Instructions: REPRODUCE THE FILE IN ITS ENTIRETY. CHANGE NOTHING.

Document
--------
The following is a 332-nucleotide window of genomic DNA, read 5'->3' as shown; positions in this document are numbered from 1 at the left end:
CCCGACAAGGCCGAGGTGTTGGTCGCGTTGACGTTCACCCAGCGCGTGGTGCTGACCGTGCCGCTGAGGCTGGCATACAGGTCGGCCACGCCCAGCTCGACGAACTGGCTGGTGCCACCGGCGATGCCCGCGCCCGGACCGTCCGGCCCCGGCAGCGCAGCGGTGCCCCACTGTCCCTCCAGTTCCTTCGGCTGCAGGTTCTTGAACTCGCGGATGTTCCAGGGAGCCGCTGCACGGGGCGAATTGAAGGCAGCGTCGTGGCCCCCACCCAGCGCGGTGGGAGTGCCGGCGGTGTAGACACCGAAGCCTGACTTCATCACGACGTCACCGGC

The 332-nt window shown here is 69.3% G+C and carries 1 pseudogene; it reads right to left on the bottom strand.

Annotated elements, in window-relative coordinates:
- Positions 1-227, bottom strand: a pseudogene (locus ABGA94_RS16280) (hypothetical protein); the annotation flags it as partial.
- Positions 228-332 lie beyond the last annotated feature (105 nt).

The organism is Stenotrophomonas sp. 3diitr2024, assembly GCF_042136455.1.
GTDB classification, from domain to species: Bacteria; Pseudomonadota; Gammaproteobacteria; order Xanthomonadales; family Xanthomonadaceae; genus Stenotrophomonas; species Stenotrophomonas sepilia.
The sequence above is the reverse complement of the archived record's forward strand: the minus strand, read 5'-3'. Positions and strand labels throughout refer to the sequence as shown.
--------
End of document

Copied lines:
The following is a 332-nucleotide window of genomic DNA, read 5'->3' as shown; positions in this document are numbered from 1 at the left end:
CCCGACAAGGCCGAGGTGTTGGTCGCGTTGACGTTCACCCAGCGCGTGGTGCTGACCGTGCCGCTGAGGCTGGCATACAGGTCGGCCACGCCCAGCTCGACGAACTGGCTGGTGCCACCGGCGATGCCCGCGCCCGGACCGTCCGGCCCCGGCAGCGCAGCGGTGCCCCACTGTCCCTCCAGTTCCTTCGGCTGCAGGTTCTTGAACTCGCGGATGTTCCAGGGAGCCGCTGCACGGGGCGAATTGAAGGCAGCGTCGTGGCCCCCACCCAGCGCGGTGGGAGTGCCGGCGGTGTAGACACCGAAGCCTGACTTCATCACGACGTCACCGGC

The 332-nt window shown here is 69.3% G+C and carries 1 pseudogene; it reads right to left on the bottom strand.

Annotated elements, in window-relative coordinates:
- Positions 1-227, bottom strand: a pseudogene (locus ABGA94_RS16280) (hypothetical protein); the annotation flags it as partial.
- Positions 228-332 lie beyond the last annotated feature (105 nt).

The organism is Stenotrophomonas sp. 3diitr2024, assembly GCF_042136455.1.
GTDB classification, from domain to species: Bacteria; Pseudomonadota; Gammaproteobacteria; order Xanthomonadales; family Xanthomonadaceae; genus Stenotrophomonas; species Stenotrophomonas sepilia.
The sequence above is the reverse complement of the archived record's forward strand: the minus strand, read 5'-3'. Positions and strand labels throughout refer to the sequence as shown.